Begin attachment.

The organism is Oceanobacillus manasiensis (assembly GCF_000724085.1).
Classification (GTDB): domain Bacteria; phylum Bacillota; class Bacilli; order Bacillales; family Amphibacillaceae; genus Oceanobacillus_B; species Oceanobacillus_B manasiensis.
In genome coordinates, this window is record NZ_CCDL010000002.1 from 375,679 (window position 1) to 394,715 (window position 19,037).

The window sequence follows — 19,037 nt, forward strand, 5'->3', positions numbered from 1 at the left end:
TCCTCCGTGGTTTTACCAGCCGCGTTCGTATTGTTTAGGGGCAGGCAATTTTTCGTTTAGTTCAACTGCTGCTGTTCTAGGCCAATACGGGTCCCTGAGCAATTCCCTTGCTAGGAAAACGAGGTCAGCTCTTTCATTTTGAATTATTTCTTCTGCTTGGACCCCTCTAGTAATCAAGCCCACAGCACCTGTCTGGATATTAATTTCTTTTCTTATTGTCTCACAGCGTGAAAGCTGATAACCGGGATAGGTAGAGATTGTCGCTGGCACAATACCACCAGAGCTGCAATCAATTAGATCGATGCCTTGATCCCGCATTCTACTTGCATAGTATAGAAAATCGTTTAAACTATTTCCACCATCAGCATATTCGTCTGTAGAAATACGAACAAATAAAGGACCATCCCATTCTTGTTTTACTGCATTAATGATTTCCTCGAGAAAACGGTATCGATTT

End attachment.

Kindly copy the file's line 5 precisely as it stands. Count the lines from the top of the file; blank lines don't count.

TCCTCCGTGGTTTTACCAGCCGCGTTCGTATTGTTTAGGGGCAGGCAATTTTTCGTTTAGTTCAACTGCTGCTGTTCTAGGCCAATACGGGTCCCTGAGCAATTCCCTTGCTAGGAAAACGAGGTCAGCTCTTTCATTTTGAATTATTTCTTCTGCTTGGACCCCTCTAGTAATCAAGCCCACAGCACCTGTCTGGATATTAATTTCTTTTCTTATTGTCTCACAGCGTGAAAGCTGATAACCGGGATAGGTAGAGATTGTCGCTGGCACAATACCACCAGAGCTGCAATCAATTAGATCGATGCCTTGATCCCGCATTCTACTTGCATAGTATAGAAAATCGTTTAAACTATTTCCACCATCAGCATATTCGTCTGTAGAAATACGAACAAATAAAGGACCATCCCATTCTTGTTTTACTGCATTAATGATTTCCTCGAGAAAACGGTATCGATTT